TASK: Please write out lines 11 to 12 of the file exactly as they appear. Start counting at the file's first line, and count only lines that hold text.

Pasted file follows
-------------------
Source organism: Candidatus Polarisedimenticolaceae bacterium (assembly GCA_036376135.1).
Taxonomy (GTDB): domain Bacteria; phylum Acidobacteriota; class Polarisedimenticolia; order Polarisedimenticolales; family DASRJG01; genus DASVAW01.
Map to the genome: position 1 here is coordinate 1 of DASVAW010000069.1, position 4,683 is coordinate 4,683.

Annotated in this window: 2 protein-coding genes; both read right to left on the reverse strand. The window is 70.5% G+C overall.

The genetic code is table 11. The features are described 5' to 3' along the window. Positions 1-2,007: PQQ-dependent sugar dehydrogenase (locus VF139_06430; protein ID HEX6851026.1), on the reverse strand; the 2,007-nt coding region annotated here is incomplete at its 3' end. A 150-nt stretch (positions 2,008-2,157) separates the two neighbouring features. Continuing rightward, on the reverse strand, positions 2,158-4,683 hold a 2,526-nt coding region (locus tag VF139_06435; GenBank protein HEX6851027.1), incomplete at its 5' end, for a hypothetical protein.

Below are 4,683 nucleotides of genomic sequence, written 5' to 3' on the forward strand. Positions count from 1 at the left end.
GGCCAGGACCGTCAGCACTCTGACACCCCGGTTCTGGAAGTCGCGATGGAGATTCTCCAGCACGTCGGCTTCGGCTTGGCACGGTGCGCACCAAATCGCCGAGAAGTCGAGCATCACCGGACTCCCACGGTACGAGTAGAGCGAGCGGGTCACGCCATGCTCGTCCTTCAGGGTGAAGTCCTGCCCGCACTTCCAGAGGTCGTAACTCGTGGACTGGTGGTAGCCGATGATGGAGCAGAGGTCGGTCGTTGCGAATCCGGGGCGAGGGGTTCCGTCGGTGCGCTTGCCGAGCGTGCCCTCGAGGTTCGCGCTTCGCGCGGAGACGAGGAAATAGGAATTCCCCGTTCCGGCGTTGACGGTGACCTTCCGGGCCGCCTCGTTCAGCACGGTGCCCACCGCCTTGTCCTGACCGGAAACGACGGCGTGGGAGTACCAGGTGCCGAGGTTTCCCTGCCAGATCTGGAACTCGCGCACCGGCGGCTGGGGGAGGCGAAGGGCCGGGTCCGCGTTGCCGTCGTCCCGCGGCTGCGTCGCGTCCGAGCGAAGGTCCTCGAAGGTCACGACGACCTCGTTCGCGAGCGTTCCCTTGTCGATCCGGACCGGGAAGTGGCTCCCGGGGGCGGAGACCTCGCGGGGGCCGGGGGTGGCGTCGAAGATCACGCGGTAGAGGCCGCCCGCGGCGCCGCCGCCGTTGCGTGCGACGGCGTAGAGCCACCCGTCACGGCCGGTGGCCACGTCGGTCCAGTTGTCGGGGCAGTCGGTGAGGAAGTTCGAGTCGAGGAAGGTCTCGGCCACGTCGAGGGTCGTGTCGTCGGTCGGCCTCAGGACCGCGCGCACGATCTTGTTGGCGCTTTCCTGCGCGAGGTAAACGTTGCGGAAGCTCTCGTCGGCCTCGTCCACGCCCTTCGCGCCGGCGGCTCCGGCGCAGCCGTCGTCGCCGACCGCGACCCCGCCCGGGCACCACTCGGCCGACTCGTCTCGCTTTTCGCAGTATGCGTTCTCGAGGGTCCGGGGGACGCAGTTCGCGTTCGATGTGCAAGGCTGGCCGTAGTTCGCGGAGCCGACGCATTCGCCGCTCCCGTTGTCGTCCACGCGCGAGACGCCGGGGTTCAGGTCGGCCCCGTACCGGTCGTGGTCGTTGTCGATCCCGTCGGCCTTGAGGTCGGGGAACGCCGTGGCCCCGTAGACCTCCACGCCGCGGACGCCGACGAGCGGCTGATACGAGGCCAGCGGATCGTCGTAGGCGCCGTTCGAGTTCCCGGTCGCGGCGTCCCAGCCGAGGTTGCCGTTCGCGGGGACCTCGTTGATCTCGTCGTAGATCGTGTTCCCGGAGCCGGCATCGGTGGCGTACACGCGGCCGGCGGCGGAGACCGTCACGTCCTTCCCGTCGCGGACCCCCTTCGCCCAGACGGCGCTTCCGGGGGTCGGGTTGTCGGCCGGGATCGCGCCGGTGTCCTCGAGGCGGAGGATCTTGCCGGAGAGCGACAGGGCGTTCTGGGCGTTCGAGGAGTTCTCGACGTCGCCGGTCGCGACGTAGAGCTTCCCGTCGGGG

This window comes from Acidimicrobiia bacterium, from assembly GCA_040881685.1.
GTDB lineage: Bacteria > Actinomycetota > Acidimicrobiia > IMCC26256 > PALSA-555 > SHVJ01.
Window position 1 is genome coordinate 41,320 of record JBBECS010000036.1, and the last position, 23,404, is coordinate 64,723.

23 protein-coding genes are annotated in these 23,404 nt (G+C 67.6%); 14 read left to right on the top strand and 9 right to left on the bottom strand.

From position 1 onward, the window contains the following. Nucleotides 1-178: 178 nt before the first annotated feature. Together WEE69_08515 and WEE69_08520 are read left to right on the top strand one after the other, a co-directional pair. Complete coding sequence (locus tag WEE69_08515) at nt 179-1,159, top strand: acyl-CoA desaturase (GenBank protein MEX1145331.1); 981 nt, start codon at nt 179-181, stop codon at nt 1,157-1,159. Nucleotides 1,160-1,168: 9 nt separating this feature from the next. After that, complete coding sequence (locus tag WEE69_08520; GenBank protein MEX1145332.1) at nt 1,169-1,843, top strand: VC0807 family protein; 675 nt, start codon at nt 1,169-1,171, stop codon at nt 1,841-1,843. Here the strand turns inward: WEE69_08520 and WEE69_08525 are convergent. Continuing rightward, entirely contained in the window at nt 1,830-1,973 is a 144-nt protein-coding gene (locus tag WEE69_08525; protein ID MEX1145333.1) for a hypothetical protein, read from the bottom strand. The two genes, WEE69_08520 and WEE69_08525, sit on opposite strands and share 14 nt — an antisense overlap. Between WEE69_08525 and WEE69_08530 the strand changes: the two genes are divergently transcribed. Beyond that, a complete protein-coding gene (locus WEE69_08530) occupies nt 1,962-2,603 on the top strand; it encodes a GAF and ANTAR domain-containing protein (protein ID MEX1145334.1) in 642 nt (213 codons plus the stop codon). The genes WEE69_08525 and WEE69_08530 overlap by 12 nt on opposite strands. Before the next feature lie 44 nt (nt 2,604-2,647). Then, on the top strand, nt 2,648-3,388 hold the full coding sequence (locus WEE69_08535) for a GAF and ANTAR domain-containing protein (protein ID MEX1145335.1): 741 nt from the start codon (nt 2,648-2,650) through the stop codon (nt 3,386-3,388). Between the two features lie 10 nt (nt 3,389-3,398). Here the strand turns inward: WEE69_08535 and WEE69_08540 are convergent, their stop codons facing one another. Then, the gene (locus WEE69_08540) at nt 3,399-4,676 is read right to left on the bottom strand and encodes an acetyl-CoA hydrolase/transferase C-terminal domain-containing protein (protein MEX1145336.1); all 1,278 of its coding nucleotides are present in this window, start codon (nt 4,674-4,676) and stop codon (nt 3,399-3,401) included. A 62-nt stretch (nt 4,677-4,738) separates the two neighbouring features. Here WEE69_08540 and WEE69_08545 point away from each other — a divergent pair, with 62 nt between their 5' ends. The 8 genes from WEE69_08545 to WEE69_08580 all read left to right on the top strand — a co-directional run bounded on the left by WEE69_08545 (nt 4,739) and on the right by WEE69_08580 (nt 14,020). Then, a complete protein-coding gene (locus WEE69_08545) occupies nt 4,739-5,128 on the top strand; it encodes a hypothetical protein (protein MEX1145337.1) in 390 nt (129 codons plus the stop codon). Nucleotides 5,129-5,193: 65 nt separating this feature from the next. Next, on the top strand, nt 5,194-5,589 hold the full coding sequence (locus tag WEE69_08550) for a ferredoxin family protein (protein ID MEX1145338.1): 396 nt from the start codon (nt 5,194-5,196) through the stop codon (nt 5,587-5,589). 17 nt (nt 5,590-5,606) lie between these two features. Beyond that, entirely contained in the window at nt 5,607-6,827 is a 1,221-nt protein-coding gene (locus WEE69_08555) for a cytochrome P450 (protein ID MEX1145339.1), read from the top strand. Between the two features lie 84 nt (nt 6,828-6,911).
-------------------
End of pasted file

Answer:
23 protein-coding genes are annotated in these 23,404 nt (G+C 67.6%); 14 read left to right on the top strand and 9 right to left on the bottom strand.

From position 1 onward, the window contains the following. Nucleotides 1-178: 178 nt before the first annotated feature. Together WEE69_08515 and WEE69_08520 are read left to right on the top strand one after the other, a co-directional pair. Complete coding sequence (locus tag WEE69_08515) at nt 179-1,159, top strand: acyl-CoA desaturase (GenBank protein MEX1145331.1); 981 nt, start codon at nt 179-181, stop codon at nt 1,157-1,159. Nucleotides 1,160-1,168: 9 nt separating this feature from the next. After that, complete coding sequence (locus tag WEE69_08520; GenBank protein MEX1145332.1) at nt 1,169-1,843, top strand: VC0807 family protein; 675 nt, start codon at nt 1,169-1,171, stop codon at nt 1,841-1,843. Here the strand turns inward: WEE69_08520 and WEE69_08525 are convergent. Continuing rightward, entirely contained in the window at nt 1,830-1,973 is a 144-nt protein-coding gene (locus tag WEE69_08525; protein ID MEX1145333.1) for a hypothetical protein, read from the bottom strand. The two genes, WEE69_08520 and WEE69_08525, sit on opposite strands and share 14 nt — an antisense overlap. Between WEE69_08525 and WEE69_08530 the strand changes: the two genes are divergently transcribed. Beyond that, a complete protein-coding gene (locus WEE69_08530) occupies nt 1,962-2,603 on the top strand; it encodes a GAF and ANTAR domain-containing protein (protein ID MEX1145334.1) in 642 nt (213 codons plus the stop codon). The genes WEE69_08525 and WEE69_08530 overlap by 12 nt on opposite strands. Before the next feature lie 44 nt (nt 2,604-2,647). Then, on the top strand, nt 2,648-3,388 hold the full coding sequence (locus WEE69_08535) for a GAF and ANTAR domain-containing protein (protein ID MEX1145335.1): 741 nt from the start codon (nt 2,648-2,650) through the stop codon (nt 3,386-3,388). Between the two features lie 10 nt (nt 3,389-3,398). Here the strand turns inward: WEE69_08535 and WEE69_08540 are convergent, their stop codons facing one another. Then, the gene (locus WEE69_08540) at nt 3,399-4,676 is read right to left on the bottom strand and encodes an acetyl-CoA hydrolase/transferase C-terminal domain-containing protein (protein MEX1145336.1); all 1,278 of its coding nucleotides are present in this window, start codon (nt 4,674-4,676) and stop codon (nt 3,399-3,401) included. A 62-nt stretch (nt 4,677-4,738) separates the two neighbouring features. Here WEE69_08540 and WEE69_08545 point away from each other — a divergent pair, with 62 nt between their 5' ends. The 8 genes from WEE69_08545 to WEE69_08580 all read left to right on the top strand — a co-directional run bounded on the left by WEE69_08545 (nt 4,739) and on the right by WEE69_08580 (nt 14,020). Then, a complete protein-coding gene (locus WEE69_08545) occupies nt 4,739-5,128 on the top strand; it encodes a hypothetical protein (protein MEX1145337.1) in 390 nt (129 codons plus the stop codon). Nucleotides 5,129-5,193: 65 nt separating this feature from the next. Next, on the top strand, nt 5,194-5,589 hold the full coding sequence (locus tag WEE69_08550) for a ferredoxin family protein (protein ID MEX1145338.1): 396 nt from the start codon (nt 5,194-5,196) through the stop codon (nt 5,587-5,589). 17 nt (nt 5,590-5,606) lie between these two features. Beyond that, entirely contained in the window at nt 5,607-6,827 is a 1,221-nt protein-coding gene (locus WEE69_08555) for a cytochrome P450 (protein ID MEX1145339.1), read from the top strand. Between the two features lie 84 nt (nt 6,828-6,911).